Community development and its impact on health: South Asian experienceBMJ 2004; 328 doi: https://doi.org/10.1136/bmj.328.7443.830 (Published 01 April 2004) Cite this as: BMJ 2004;328:830
- S M Moazzem Hossain (email@example.com), project officer1,
- Abbas Bhuiya, senior scientist and head of SBSP2,
- Alia Rahman Khan, economics graduate3,
- Iyorlumun Uhaa, regional health and nutrition adviser4
- 1 MCHC Section, Unicef, Saudi Pak Tower, Blue Area, Islamabad, Pakistan
- 2 International Center for Diarrhoeal Disease Research, Bangladesh (ICDDR,B), Bangladesh
- 3 Mount Holyoke College, MA, USA
- 4 Unicef Regional Office for South Asia, Kathmundu, Nepal
- Correspondence to: S M Moazzem Hossain
Most South Asian governments have concentrated on emulating a Western style of healthcare service, with the result that an elite few are overmedicalised whereas the majority are neglected. However, community participation in the development of local health services could provide a solution
Despite a remarkable improvement during recent decades in many countries' overall health and nutrition statistics and macro-economic indicators,1 some 10.8 million children aged under 5 years still die annually worldwide, of which 34% occur in South Asia alone.2 It is too simplistic to relate improvements in economic indicators with better health because this does not take account of inequality, change in focus of public health priorities, and, most importantly, the involvement of the community in improving health. This article discusses some of the most prominent examples in South Asia of involvement of the community in planning, managing, and evaluating health projects. However, showing a direct relation between community development and improved health remains a challenge.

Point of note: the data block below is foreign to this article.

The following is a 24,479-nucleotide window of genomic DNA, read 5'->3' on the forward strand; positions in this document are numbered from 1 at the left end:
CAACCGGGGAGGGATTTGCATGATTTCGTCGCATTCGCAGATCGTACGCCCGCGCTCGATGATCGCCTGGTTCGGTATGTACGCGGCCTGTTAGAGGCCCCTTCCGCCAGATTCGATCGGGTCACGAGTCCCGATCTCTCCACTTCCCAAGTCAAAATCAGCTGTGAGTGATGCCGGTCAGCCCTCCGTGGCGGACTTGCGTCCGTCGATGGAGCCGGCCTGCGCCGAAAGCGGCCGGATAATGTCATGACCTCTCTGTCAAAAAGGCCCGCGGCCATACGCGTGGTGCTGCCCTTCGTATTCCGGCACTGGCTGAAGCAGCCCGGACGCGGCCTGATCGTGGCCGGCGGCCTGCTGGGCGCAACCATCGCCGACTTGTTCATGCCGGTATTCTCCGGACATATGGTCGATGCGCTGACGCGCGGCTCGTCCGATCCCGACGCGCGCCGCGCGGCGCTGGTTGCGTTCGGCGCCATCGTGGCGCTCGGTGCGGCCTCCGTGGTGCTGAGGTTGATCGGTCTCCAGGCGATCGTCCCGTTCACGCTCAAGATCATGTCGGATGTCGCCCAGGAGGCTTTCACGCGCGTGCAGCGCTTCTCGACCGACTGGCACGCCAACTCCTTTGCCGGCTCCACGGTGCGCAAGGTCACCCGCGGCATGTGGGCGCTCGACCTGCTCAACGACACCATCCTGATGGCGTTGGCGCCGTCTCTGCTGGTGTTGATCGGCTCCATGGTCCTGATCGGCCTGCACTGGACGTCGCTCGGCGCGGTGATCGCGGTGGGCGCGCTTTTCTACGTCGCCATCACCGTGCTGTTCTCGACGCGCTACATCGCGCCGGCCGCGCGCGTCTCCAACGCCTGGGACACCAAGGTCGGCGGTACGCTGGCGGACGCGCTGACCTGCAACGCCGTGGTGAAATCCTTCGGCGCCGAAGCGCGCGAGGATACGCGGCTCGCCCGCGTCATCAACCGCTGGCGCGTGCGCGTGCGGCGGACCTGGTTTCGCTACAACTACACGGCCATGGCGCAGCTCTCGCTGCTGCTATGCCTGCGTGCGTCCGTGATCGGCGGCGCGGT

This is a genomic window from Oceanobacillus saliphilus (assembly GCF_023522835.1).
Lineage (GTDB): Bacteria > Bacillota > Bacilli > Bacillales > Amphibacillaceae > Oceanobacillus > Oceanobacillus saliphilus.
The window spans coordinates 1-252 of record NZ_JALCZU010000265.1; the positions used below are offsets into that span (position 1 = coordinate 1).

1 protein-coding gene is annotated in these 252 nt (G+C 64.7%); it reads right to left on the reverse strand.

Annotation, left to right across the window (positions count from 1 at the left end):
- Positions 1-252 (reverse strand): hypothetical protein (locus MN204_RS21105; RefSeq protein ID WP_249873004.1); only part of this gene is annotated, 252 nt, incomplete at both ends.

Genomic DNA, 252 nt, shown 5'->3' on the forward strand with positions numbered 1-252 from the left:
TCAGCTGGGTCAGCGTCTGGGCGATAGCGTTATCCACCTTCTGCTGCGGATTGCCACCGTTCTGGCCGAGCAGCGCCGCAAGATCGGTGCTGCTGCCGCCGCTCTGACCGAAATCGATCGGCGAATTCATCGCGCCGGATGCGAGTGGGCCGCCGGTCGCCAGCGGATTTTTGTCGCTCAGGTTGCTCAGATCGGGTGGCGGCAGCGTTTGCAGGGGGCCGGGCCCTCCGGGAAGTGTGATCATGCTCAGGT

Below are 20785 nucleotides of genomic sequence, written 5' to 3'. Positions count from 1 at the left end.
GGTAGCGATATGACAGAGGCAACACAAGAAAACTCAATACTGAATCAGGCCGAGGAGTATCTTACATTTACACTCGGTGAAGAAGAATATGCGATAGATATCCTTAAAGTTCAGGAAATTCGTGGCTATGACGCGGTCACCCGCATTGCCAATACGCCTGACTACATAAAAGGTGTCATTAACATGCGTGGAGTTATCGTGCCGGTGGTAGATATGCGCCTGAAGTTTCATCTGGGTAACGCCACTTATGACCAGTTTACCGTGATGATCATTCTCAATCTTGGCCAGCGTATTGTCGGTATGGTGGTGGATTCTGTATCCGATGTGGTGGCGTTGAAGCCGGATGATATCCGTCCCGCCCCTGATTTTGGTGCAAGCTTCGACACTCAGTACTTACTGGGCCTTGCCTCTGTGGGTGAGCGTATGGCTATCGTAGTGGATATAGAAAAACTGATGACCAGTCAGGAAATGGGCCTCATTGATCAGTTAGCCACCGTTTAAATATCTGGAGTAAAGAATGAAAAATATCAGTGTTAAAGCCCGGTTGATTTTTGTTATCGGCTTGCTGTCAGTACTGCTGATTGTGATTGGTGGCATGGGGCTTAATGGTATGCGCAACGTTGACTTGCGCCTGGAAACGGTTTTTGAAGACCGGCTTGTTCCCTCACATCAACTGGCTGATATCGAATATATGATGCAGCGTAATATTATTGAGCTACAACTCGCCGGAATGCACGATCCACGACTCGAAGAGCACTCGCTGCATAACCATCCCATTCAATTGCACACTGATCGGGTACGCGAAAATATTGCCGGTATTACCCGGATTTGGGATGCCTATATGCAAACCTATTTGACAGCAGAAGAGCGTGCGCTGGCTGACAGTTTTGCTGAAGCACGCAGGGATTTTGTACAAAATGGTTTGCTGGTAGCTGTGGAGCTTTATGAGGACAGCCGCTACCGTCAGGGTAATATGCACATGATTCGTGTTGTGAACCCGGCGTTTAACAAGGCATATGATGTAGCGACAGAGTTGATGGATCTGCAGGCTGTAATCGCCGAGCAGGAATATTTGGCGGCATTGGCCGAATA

Community development and health: where is the link?
Community development is becoming one of the most popular subjects in the context of public health interventions. Although an accurate definition of community development is problematic, a reasonable description would be the empowerment of a community to obtain self reliance and control over the factors that affect their health. Unfortunately, South Asia, so richly endowed with natural and human resources, has suffered for centuries from poverty and consequent ill health. It has, however, a rich heritage of community initiatives such as the establishment of education facilities, religious institutions, and orphanages and the construction of roads. It is unfortunate that health has remained the responsibility of governments, outside agencies, and, of course, the private sector (both formal and informal) and the provision of medical services has become big business.3
Most of the public and private health services in South Asia have …